. At a field of −90 Oe, i.e., very close to the measured coercive field (see Figure 3
c), a significant reorientation of the magnetisation in the Ni80
antidot matrix takes place (Figure 6
b). In the simulations, this event takes places in a few steps in a limited field range (Figure 6
c), and is accompanied by a reorientation of the magnetisation of the Co dots. However, a few of them remain decoupled from the antidot matrix, and develop a vortex structure (dots identified with thicker borders in Figure 6
), in agreement with the hysteresis loops and FORC and MFM measurements. It is interesting to point out that if the simulations are carried out for ordered arrays, a more homogeneous behaviour takes place, with a sharper inversion of the magnetisation with respect to the applied field and a stronger coupling of the Co dots with the Ni80
antidot matrix. The vortex nucleation in some dots occurring at the same time that the antidot matrix reverses its magnetisation seems therefore particularly enhanced by the presence of defects, dislocations in the lattice, and disorder in these systems prepared by nanospheres lithography.
The magnetic behaviour of the three samples has also been investigated at low temperature by means of hysteresis loops measurements performed in zero-field cooled (ZFC) condition. The samples have been demagnetised at room temperature by applying an oscillating magnetic field of progressively decreased amplitude, and then cooled in zero applied field to the minimum temperature. From there, hysteresis loops have been measured in sequence, with increasing temperature.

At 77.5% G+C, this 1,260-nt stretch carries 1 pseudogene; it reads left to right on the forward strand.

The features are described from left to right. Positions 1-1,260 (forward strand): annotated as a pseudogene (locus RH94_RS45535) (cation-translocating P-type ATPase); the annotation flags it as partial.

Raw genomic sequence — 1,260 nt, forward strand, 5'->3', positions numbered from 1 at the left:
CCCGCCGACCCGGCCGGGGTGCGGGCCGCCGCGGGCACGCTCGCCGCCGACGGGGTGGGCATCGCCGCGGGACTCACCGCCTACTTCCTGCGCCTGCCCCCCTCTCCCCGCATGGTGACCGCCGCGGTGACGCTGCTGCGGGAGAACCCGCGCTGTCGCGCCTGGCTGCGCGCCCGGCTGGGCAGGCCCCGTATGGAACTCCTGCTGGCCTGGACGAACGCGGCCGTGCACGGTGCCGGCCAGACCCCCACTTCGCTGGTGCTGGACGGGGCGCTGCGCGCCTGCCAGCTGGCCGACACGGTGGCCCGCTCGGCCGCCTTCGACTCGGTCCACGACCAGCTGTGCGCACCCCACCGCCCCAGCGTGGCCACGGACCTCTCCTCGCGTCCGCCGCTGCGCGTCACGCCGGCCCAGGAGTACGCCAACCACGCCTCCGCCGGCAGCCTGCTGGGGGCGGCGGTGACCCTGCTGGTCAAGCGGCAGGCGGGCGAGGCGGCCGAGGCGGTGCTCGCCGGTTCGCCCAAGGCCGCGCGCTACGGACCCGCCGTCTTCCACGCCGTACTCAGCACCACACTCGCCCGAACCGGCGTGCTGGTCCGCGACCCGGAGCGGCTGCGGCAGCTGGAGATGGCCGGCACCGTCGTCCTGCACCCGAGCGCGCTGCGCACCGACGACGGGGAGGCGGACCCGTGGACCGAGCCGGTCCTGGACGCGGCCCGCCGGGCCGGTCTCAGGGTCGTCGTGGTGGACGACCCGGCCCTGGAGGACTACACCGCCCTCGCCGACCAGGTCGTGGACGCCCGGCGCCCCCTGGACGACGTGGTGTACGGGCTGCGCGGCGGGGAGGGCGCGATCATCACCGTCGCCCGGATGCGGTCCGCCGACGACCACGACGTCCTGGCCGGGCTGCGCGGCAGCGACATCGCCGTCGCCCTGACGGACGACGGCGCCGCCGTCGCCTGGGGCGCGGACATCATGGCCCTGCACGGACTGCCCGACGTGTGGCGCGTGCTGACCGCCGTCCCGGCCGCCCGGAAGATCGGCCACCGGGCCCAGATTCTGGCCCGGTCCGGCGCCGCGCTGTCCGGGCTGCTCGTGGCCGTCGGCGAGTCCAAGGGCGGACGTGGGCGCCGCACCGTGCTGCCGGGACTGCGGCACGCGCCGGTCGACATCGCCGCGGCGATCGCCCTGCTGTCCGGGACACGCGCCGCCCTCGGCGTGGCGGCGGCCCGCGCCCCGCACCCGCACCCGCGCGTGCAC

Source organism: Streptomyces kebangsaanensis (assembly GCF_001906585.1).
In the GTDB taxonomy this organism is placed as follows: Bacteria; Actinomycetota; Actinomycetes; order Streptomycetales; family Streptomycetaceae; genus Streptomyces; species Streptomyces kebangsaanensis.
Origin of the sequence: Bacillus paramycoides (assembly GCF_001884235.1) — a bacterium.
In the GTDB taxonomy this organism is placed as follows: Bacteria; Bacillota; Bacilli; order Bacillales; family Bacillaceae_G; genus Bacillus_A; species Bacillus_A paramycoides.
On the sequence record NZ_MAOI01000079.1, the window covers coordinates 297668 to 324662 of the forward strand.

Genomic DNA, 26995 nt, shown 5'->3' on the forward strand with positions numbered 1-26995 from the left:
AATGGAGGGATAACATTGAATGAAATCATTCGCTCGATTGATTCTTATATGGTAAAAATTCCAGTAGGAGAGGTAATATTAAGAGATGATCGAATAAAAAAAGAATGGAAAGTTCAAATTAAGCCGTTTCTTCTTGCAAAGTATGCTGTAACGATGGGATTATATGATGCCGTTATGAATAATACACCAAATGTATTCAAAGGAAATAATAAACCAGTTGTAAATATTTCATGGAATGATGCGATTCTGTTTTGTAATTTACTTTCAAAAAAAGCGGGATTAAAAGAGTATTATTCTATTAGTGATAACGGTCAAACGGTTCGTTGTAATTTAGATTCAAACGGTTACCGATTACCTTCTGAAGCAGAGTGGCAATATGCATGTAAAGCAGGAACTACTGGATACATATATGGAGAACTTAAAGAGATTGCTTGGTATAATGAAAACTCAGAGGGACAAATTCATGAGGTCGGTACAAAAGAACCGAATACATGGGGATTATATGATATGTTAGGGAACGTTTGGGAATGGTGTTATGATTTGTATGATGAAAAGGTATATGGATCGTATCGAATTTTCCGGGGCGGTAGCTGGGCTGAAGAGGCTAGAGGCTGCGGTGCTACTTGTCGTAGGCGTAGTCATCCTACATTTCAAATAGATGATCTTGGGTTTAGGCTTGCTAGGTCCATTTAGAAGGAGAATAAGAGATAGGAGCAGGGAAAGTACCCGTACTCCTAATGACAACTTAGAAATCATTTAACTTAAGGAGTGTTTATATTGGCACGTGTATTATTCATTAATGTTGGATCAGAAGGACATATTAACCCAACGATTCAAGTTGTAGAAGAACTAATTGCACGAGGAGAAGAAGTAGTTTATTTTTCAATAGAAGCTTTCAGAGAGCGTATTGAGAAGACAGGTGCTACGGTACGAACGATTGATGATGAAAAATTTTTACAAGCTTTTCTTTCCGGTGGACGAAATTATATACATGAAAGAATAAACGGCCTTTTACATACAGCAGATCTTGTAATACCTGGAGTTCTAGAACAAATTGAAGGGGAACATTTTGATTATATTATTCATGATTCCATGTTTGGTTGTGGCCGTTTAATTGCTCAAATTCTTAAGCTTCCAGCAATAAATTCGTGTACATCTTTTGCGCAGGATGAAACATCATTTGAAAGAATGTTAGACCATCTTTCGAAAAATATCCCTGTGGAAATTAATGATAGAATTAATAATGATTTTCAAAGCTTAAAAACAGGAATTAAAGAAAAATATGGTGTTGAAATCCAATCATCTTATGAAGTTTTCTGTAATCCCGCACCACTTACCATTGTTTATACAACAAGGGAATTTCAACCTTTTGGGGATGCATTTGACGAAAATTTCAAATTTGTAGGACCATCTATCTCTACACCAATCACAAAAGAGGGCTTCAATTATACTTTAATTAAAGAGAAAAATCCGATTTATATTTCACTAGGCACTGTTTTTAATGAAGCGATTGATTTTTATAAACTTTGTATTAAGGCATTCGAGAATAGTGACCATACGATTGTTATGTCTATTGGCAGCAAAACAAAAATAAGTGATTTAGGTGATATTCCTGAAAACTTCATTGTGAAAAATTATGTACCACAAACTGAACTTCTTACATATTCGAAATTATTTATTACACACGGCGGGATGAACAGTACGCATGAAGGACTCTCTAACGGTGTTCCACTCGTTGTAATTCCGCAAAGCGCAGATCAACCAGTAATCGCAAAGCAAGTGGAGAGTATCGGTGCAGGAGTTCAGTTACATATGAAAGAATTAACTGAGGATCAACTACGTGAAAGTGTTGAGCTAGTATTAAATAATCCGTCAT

reports the coercivity values obtained from these measurements. In the antidot sample, the shape of the hysteresis loop remains practically the same in the whole temperature range, with just a small increase of coercivity below 25 K that does not seem to modify the magnetisation reversal mechanisms. However, on the dots sample, there is an observed steady increase of the coercive field across the whole temperature range upon reducing T. Indeed, this has to be ascribed to the H4
peak of Figure 3
b. The vortex nucleation and expulsion fields remain almost unaltered by the temperature reduction, with just an expected slight increase on decreasing the sample temperature. The dot clusters, on the other hand, not showing vortex magnetisation and being responsible for the H4
peak become progressively magnetically harder as the temperature is reduced. This can be ascribed to the magnetic interaction among these dots, which becomes progressively stronger as the temperature decreases, as expected. In the case of the BN sample, at all temperatures the description given for Figure 3
c still holds. The coercive field larger than those of the Co dots and the Ni80